AHP is used to rank the importance for typhoon disaster information in this study, and the unimportant information is screened out according to the evaluation criteria to solve the redundancy of information, which provides a reference significance for the screening of disaster information.

4. Conclusions and Future Work

Previous research on typhoon disaster information expression has mainly focused on problems including only a single user, single occurrence stage, single expression, and single channel. Most methods cannot meet the information acquisition requirements of multiple types of users in distinct disaster stages. Aiming at these problems, a theme-based expression method of typhoon disaster information was proposed in the present study. First, four distinct audiences were divided via demand analysis, and the division of audiences for typhoon disaster information expression can provide personalized services for different users. The AHP method was then used to complete the importance evaluation of diverse types of typhoon disaster information, which can be displayed according to users’ information needs when it is finally released. The themes proposed in this paper present complete disaster information and comprehensive expression methods at each stage of a typhoon disaster. After AHP screening, for example, the theme of rescue guarantee can provide the government with disaster preparedness warehouses, resettlement sites, typhoon escape routes, rescue personnel distribution information, etc., and the theme of on-site disaster can provide the government with disaster information, casualty distribution information and economic loss distribution information, etc. Moreover, the template proposed in this paper can adapt to the needs of the expression of various types of information, provide appropriate typhoon disaster information for all types of users, and enhance the comprehensive disaster prevention ability of relevant personnel. The proposed method can also reasonably and aesthetically display typhoon disaster information on particular release channels. The case results demonstrate that the proposed theme-based typhoon disaster information expression method lays a foundation for diverse types of users to intuitively understand disaster information. The theme template is a novel idea that supersedes the previous single-expression research of the thematic mapping template, and utilizes a multi-user, multi-stage, multi-channel, multi-element combined expression mode to express typhoon disaster information, thereby forming a relatively complete system. This method is not only suitable for the expression of typhoon disaster information, but also has important research value for the expression of other types of disaster information.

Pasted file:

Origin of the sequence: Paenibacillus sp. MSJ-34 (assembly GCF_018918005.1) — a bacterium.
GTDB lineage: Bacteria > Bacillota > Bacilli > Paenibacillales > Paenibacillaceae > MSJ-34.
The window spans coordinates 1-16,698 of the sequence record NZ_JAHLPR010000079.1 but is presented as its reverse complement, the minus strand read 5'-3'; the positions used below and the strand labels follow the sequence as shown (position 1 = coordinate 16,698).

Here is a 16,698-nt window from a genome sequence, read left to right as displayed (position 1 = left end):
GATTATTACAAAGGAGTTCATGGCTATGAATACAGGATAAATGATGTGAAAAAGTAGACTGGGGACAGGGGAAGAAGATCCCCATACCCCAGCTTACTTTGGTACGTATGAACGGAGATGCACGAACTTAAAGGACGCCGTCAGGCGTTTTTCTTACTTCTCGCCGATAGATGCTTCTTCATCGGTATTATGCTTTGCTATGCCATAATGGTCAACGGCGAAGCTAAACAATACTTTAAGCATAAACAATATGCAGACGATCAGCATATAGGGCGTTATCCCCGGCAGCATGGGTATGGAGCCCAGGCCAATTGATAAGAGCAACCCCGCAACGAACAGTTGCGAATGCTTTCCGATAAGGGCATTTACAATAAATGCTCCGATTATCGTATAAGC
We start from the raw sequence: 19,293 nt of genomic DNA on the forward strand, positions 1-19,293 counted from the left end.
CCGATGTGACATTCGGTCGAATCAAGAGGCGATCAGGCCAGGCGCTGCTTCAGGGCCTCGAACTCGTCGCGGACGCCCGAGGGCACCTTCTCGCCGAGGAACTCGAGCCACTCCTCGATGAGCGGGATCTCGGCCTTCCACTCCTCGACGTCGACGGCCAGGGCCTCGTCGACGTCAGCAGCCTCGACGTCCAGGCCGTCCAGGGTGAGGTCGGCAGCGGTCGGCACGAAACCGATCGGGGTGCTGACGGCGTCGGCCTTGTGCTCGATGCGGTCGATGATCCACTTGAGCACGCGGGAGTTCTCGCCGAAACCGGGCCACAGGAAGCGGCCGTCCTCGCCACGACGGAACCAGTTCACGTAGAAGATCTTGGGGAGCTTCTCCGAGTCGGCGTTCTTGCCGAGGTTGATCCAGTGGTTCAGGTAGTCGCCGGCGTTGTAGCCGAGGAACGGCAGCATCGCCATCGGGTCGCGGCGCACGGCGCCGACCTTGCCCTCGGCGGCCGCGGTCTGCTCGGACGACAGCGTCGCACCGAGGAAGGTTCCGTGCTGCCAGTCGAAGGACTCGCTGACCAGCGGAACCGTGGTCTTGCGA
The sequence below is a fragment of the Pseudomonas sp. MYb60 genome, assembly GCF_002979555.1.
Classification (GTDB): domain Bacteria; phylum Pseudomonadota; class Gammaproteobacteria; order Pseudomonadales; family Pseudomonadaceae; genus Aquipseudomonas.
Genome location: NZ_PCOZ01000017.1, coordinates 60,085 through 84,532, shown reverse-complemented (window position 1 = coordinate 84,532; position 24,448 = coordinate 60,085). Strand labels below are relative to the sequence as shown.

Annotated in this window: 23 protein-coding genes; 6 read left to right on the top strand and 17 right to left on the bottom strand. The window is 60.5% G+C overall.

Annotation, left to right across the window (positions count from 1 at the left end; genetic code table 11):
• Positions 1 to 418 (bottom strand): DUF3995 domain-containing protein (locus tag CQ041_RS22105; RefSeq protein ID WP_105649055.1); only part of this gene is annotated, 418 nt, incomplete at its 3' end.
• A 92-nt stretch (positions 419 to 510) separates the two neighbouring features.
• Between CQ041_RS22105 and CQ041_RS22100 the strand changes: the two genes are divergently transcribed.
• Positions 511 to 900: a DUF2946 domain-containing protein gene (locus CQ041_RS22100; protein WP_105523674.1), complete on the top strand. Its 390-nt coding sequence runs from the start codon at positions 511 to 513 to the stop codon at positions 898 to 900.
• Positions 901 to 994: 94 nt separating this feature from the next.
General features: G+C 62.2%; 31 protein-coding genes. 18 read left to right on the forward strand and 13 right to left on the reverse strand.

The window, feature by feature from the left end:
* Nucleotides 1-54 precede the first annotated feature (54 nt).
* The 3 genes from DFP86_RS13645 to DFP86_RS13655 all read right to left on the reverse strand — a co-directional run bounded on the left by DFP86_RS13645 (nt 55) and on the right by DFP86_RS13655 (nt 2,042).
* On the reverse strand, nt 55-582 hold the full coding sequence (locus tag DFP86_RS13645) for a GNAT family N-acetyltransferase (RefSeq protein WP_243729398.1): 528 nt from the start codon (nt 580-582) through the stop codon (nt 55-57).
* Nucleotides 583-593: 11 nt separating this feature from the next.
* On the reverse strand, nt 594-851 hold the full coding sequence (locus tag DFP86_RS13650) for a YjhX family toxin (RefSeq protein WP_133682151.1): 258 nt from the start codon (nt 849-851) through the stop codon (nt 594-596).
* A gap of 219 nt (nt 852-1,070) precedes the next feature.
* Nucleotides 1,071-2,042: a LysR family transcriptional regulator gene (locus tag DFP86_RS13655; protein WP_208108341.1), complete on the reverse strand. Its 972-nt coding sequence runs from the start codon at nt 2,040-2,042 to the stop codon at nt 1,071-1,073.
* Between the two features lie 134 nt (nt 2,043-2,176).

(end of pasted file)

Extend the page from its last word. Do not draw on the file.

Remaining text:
In future work, mining technology for social media information should be considered as data support to further study multi-disaster information expression methods and classify the types of audiences to better meet users’ needs for the expression of information on various disasters.

Author Contributions

Cong Xiao, Ziyao Xing; methodology, Junming Liu and Keke Han; formal analysis, Xiaodong Zhang and Zhe Liu; investigation, Cong Xiao and Ziyao Xing; data curation, Cong Xiao; writ-ing—original draft preparation. All authors contributed to writing—review and editing. All authors have read and agreed to the published version of the manuscript.

Funding

This research was funded by National Key Research and Development Program of China grant number 2018YFC1508901.

Institutional Review Board Statement

Not applicable.

Informed Consent Statement

Not applicable.

Data Availability Statement

Data sharing not applicable.

Conflicts of Interest

The authors declare no conflict of interest.

Abbreviations

The following abbreviations are used in this manuscript:
AHPAnalytic Hierarchy Process
GISGeographic Information System
GVSGlobal Visualization System
NGOsNon-Governmental Organizations
SMSShort Message Service
PCsPersonal Computers
GDACSGlobal Disaster Alerting Coordination System
CMDCThe China Meteorological Data Service Center
FEMAFederal Emergency Management Agency
NWSNational Weather Service
JTWCJoint Typhoon Warning Center

Appendix A

Table A1. Demand analysis results table.
Table A1. Demand analysis results table.
UserChannelDisaster stageThemeInformationExpression method
GovernmentWeb,
APP, SMS
Normal disaster preparationRisk monitoringTypical area monitoring information, high-risk area monitoring informationThematic map (grid)